An Indiana legislative panel endorsed a pilot program Monday that would equip two General Assembly committees with iPads in the upcoming session as part of a push to cut the amount of paper used to print copies of bills for lawmakers.
The Legislative Council's data-processing subcommittee voted 3-0 Monday to endorse a report asking the full council to embrace the pilot iPad project. The 16-member council will consider that and other suggested technology upgrade recommendations at its Nov. 21 meeting.
Republican Sen. Brandt Hershman of Lafayette, who chairs the panel, said it heard compelling testimony Monday that about 250 pounds of paper is printed out for each of Indiana's 150 lawmakers each session in the form of various versions of bills and amendments.
Research by a Ball State University technology expert who testified before the panel also concluded that on average 11,400 pages are printed for each bill considered by lawmakers as the legislation meanders through the process.
Hershman said using iPads to review bills downloaded from a legislative website holds the potential to boost efficiency and cut down on printing costs. He said it's unclear how much those savings might ultimately be.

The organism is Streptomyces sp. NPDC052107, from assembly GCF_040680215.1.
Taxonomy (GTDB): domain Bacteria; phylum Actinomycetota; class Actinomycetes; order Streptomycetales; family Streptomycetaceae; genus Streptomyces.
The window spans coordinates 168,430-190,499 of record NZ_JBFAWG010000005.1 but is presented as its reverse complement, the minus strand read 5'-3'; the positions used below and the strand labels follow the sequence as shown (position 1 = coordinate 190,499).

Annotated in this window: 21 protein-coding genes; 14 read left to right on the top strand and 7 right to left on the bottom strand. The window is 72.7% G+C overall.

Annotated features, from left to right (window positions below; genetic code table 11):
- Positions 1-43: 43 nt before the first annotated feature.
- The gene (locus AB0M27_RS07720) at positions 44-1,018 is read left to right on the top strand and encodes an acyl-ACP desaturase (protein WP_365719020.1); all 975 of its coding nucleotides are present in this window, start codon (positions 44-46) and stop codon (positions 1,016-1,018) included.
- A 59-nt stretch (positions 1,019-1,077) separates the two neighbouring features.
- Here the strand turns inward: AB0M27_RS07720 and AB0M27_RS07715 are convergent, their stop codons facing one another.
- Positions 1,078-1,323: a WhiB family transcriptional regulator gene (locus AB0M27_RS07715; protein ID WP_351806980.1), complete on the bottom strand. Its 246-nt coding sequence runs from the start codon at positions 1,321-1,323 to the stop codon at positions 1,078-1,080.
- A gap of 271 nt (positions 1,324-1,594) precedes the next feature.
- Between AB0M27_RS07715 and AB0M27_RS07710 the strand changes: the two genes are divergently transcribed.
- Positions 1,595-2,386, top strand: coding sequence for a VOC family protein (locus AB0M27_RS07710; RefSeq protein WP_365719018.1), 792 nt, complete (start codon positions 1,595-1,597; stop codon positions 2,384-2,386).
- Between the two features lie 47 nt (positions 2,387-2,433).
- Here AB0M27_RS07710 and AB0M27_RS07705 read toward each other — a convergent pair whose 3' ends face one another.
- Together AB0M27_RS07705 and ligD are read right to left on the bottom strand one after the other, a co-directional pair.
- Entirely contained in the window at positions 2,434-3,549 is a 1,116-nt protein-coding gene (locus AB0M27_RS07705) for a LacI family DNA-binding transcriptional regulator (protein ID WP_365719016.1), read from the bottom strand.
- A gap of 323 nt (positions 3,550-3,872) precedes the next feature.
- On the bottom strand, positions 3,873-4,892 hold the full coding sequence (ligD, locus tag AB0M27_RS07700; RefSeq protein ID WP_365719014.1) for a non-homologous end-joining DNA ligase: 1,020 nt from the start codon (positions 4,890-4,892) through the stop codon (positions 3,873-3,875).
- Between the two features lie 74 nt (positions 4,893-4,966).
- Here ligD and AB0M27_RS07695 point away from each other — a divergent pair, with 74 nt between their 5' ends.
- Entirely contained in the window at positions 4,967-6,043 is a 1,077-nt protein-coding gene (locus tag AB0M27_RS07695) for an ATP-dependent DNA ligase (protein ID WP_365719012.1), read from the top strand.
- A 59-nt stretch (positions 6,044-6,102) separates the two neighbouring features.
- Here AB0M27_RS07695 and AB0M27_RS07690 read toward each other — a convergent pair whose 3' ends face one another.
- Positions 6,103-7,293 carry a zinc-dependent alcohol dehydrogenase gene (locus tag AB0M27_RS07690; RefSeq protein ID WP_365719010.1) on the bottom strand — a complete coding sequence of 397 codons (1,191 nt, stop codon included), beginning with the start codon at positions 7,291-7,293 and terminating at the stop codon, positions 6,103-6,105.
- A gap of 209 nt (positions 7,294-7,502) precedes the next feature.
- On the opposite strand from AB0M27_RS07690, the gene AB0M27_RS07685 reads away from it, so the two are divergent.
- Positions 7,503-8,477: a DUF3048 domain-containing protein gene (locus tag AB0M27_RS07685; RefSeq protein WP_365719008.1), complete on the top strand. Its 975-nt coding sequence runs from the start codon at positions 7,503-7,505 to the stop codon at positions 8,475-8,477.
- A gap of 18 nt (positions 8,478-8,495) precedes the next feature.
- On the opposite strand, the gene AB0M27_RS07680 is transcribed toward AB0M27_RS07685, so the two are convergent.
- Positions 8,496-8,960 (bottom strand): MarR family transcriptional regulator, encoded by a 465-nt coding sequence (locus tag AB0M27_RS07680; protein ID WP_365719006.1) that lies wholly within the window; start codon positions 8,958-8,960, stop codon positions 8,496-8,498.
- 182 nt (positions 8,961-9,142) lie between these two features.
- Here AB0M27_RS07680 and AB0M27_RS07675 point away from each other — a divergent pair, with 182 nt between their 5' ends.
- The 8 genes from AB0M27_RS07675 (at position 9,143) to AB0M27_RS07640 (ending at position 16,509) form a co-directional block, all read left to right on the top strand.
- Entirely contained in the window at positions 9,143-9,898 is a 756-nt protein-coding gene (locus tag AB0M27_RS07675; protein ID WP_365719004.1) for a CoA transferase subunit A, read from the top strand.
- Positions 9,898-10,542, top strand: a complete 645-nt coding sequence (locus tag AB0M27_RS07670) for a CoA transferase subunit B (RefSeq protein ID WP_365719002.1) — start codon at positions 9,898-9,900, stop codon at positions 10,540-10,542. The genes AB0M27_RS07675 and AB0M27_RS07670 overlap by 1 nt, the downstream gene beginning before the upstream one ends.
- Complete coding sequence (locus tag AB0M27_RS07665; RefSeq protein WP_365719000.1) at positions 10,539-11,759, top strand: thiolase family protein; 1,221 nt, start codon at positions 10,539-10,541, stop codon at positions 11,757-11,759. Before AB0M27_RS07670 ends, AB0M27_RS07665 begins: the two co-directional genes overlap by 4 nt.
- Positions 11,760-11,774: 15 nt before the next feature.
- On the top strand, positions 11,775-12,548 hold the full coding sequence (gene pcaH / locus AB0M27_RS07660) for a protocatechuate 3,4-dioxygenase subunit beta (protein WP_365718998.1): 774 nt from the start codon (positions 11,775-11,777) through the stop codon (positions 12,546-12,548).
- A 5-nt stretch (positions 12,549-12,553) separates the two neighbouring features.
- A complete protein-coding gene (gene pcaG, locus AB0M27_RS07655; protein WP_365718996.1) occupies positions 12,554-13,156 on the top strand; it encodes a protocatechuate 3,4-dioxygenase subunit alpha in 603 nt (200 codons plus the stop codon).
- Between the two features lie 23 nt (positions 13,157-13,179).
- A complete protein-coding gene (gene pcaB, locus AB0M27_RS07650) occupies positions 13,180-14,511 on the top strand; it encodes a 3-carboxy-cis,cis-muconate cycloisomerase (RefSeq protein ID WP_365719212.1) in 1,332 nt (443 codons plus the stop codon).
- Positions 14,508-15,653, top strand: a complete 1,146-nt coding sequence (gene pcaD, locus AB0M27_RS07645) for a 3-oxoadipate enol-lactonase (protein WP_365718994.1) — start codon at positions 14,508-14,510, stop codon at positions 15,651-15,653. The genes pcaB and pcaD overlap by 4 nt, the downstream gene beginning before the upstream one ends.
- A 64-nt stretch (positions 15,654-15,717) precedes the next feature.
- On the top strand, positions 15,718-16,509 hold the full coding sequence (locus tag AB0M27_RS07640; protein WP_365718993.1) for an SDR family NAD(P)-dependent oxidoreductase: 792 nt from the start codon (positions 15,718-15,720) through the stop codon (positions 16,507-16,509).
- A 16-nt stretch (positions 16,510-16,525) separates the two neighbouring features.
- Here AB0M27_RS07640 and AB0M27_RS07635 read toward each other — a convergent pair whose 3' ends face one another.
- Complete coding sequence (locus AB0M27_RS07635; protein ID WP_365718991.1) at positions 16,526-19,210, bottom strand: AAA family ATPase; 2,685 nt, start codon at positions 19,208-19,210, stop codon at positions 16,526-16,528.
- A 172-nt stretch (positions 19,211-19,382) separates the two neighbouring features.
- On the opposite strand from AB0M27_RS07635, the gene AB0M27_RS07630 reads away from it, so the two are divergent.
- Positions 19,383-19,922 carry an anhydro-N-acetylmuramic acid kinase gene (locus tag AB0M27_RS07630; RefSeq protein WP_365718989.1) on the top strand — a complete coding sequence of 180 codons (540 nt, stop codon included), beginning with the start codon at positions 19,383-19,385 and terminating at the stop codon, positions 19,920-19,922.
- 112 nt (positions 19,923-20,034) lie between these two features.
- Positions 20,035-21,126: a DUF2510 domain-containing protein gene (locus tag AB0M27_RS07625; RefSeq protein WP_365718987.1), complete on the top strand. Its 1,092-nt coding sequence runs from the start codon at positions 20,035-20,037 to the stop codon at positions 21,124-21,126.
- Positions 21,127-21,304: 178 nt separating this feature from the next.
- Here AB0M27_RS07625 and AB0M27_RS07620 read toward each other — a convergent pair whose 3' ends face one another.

"We may be on a path toward becoming a leader in this process of going totally paperless, toward total adoption, but that's yet to be determined," Hershman said after Monday's meeting.
He said he's going to recommend that the Senate Tax and Fiscal Policy committee adopt iPads for the pilot project. Hershman said the House Education committee could be the pilot committee in the House if the council approves the project.
All 100 of Indiana's House members and its 50 state senators are already assigned a laptop for use in their legislative duties. Hershman said he knows of only one lawmaker, whom he declined to name, who does not use their laptop.
The subcommittee's four members each received iPads earlier this year and have spent several months using the popular Apple tablet to determine how easy they are to use.
Senate Minority Leader Vi Simpson, a Bloomington Democrat who's on the subcommittee, said that although she had some learning to do when she received her iPad, she now uses it considerably more than she does her state-issued laptop.
"It's a different keyboard. There's a little different feel to it. But as someone who doesn't do computers very well, I just love it. And the more I learn about it the easier it gets," she said.
Simpson said that as bills are discussed during legislative hearings she marks any changes into papers copies of those bills, along with questions she has about those measures. Sometimes, she misplaces her marked-up copies of bills and regrets when that happens.
But Simpson said she's been assured that adopting iPads will make it far easier for lawmakers to make such changes on digital versions of each bill without the risk of losing them. She also believes that if she and her colleagues do embrace iPads, the change will simplify the legislative process and make updated bills more quickly available to the public.
"Right now it's just so complicated: There's so many changes and so much paper that you have to get. But this could simplify things for the public as well as for us," she said.